You are on page 1of 21

Microcomputer Interface II-IV Interrupts and Pushbuttons

Lecture 17


EE 383

Learning Objectives
What is interrupt? What is the mechanism of interrupt? How to program an interrupt for pushbuttons?

An interrupt is a signal which causes the CPU to stop its normal flow of instructions and begin processing code intended to address the situation causing the interrupt signal. An interrupt is generally caused by a change of state on an external CPU pin. The active-low IRQ and XIRQ pins are dedicated to this function. Many port pins may be configured as interrupts. XIRQ and IRQ are the same as Port E pins 0-1. An interrupt signal causes the CPU to immediately perform a subroutine branch to a routine located at a specific address. On the Dragon12plus, XIRQ* is dedicated to the ABORT button used to stop execution of a program running under D-BUG12 without causing a full reset.

IRQ/XIRQ on Dragon12

Port H on Dragon12
For pushbuttons to have an effect the rightmost four DIP switches must be in the UP ( ) position

What does an interrupt do?

When an interrupt occurs (e.g. IRQ* or XIRQ* goes low):
1. 2. 3. 4. 5. 6. 7. 8. 9.

Currently executing instruction completes Turn off interrupt system Transfer control to interrupt service routine Clear interrupt source Store key registers to stack Perform interrupt specific actions Restore key registers from stack Turn on interrupt system Return control to prior running process

What interrupts are available on Dragon12+?

On the Dragon12plus, the XIRQ pin (Port E, pin 0) is dedicated to the ABORT switch. IRQ (Port E, pin 1) is available. For the MC9S12DP256B, the pins of Port H, Port J, and Port P may be made to trigger interrupts. On the Dragon12+, Port H, pins 0-3 are connected to momentary pushbutton switches making them ideal for triggering interrupts.

Interrupt Vectors
An interrupt vector points to the address of the start of the interrupt service routine. The vectors for all interrupt types have all been gathered into a single table. By default this table is located in the range $FF00-$FFFF which is in non-volatile EEPROM. When operating under D-BUG12, the interrupt vectors are all set to point to addresses in RAM where they may be easily updated to point to user-defined routines. The hardware vector for IRQ is located at $FFF2. The DBUG12 vector for IRQ is at $3E72. The hardware vector for XIRQ is located at $FFF4. The DBUG12 vector for XIRQ is at $3E74. D-BUG12 uses XIRQ for the ABORT button.

Enabling Interrupts
Some interrupts such as XIRQ are always processed when they occur. These are known as non-maskable interrupts. Others, such as IRQ, may be ignored. These are the maskable interrupts. To enable processing of any maskable interrupts, the I bit of the CCR must be cleared to 0. This may be accomplished with CLI. The various interrupts are activated through various bits in the control registers. To enable IRQ specifically, the IRQEN (IRQ enable) bit (bit 6) of the Interrupt Control Register (INTCR) (address $001E) must be set to 1.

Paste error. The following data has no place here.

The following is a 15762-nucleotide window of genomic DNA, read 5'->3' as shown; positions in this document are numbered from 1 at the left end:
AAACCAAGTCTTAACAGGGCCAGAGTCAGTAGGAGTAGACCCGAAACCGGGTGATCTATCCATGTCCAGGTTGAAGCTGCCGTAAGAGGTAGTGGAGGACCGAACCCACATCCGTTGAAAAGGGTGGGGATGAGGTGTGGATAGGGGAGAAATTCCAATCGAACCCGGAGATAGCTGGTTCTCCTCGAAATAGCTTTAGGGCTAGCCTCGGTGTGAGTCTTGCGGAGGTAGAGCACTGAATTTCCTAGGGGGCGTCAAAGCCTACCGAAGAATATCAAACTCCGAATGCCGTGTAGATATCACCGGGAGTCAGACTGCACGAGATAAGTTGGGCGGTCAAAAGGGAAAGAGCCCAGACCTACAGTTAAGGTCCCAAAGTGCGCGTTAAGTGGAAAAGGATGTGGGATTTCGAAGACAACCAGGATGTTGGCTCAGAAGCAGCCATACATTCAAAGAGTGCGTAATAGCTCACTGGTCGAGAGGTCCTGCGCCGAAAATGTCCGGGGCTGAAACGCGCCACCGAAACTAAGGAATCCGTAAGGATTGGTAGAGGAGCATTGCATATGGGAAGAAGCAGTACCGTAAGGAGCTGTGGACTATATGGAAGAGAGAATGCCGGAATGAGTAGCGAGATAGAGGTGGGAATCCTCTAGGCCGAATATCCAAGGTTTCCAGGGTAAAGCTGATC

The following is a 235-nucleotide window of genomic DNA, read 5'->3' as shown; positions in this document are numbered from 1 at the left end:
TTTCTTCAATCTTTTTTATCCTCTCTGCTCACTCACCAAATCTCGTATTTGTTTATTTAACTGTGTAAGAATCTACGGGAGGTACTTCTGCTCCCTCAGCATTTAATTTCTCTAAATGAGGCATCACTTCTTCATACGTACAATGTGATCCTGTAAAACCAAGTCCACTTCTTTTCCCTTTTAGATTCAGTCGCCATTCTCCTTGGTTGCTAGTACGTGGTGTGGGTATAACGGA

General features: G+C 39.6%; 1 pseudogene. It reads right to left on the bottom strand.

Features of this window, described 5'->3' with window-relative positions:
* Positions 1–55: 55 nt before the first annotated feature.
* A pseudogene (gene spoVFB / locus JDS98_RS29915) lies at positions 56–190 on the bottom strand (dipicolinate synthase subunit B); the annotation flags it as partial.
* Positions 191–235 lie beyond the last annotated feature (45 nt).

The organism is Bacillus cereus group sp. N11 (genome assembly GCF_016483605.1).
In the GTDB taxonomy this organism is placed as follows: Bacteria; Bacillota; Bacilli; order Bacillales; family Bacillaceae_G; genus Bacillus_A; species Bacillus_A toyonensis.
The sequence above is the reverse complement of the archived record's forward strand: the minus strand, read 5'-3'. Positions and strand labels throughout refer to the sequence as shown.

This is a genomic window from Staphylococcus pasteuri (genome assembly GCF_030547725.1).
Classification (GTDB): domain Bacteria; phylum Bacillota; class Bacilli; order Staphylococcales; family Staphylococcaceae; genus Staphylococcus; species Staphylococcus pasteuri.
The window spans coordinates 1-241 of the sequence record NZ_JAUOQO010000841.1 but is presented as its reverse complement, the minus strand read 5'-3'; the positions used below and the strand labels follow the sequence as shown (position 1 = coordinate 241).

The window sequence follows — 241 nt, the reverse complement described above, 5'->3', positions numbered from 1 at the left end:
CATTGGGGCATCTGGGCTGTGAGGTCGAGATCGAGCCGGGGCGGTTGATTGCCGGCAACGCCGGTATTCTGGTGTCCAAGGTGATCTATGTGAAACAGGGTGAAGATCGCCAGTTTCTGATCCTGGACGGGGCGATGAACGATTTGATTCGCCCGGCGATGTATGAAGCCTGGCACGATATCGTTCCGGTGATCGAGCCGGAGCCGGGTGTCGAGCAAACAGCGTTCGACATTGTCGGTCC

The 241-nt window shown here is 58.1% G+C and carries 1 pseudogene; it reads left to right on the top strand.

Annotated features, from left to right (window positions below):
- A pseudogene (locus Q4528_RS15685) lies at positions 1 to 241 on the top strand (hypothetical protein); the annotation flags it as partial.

Interrupt Service Routines

To write a routine which is to be used as an Interrupt Service Routine (ISR), write it as if it were a standard subroutine except replace the RTS at the end of the routine with RTI. To activate the ISR, place the 16-bit address of the first instruction of the ISR into the Interrupt Vector Table. For instance, if you write an ISR starting at address $3000 and you wish to have it activated for XIRQ while running D-BUG12, you could do the following: ORG $2000 MOVW #$3000, $3E74 CLI BRA * RTS Now, when abort pushbutton is pressed, the routine at $3000 will be started.

Example ISR
ORG $3000 SEI LDD #SALUTE JSR PUTS_SCI0 CLI RTI SALUTE DC.B HELLO FROM XIRQ,CR,LF,NULL #include End If address $3000 is loaded into the XIRQ vector then whenever the XIRQ is pulsed low, the message HELLO FROM XIRQ should be sent to the host over the serial port.

Dragon12 Pushbutton and DIP switch configuration

Each pushbutton switch (PH0-PH3) is paired with an SPST switch: Vcc

Normally-open momentary

Switch output SPST

When the momentary switch is open (OFF) the output value is high and when the switch is closed (ON) the output value is low.

Port H Control Registers

From DP256reg.asm: PORTH: EQU REGBS+$260 ;portH data register PTIH: EQU REGBS+$261 ;portH input register DDRH: EQU REGBS+$262 ;portH direction register RDRH: EQU REGBS+$263 ;portH reduced drive register PERH: EQU REGBS+$264 ;portH pull device enable PPSH: EQU REGBS+$265 ;portH pull polarity select PIEH: EQU REGBS+$266 ;portH interrupt enable register PIFH: EQU REGBS+$267 ;portH interrupt flag register These controls are described as part of the Port Integration Module are are located beginning at an offset of $20 from the beginning of the PIM block. The PIM block begins at $0240 by default on the MC9S12DP256B.






Port Interrupt
If any bits of PIEH are set, then an edge transition on the corresponding pin of port H will cause a port H interrupt. The port H interrupt vector is located at $3E4C under D-BUG12 If multiple bits are set in PIEH, then a transition on any one of the selected bits will cause the port H interrupt. The bit of PIFH corresponding to the port pin causing the interrupt will be set. After processing the interrupt and before executing the RTI instruction, the set bit of PIFH needs to be cleared by writing a 1 to the bit. This is counter-intuitive but is the common pattern adopted for all interrupt flags on the HC12 series. The sample code displays how this may be used.

Interrupt Initialization
Initialize interrupts Port H pin 0~3
ORG $2000 MOVW BCLR BCLR BSET BSET CLI BRA RTS * #ISR, DDRH, PPSH, PIFH, PIEH, $3E4C #$FF #$0F #$0F #$0F ; ; ; ; ; ; ; ; ; interrupt vector set Port H as input set Port H for falling edge clear previous interrupts enable interrupts Port H pins 0~3 enable all maskable interrupts eternal loop

Pushbutton ISR
Press pushbutton0 to generate a message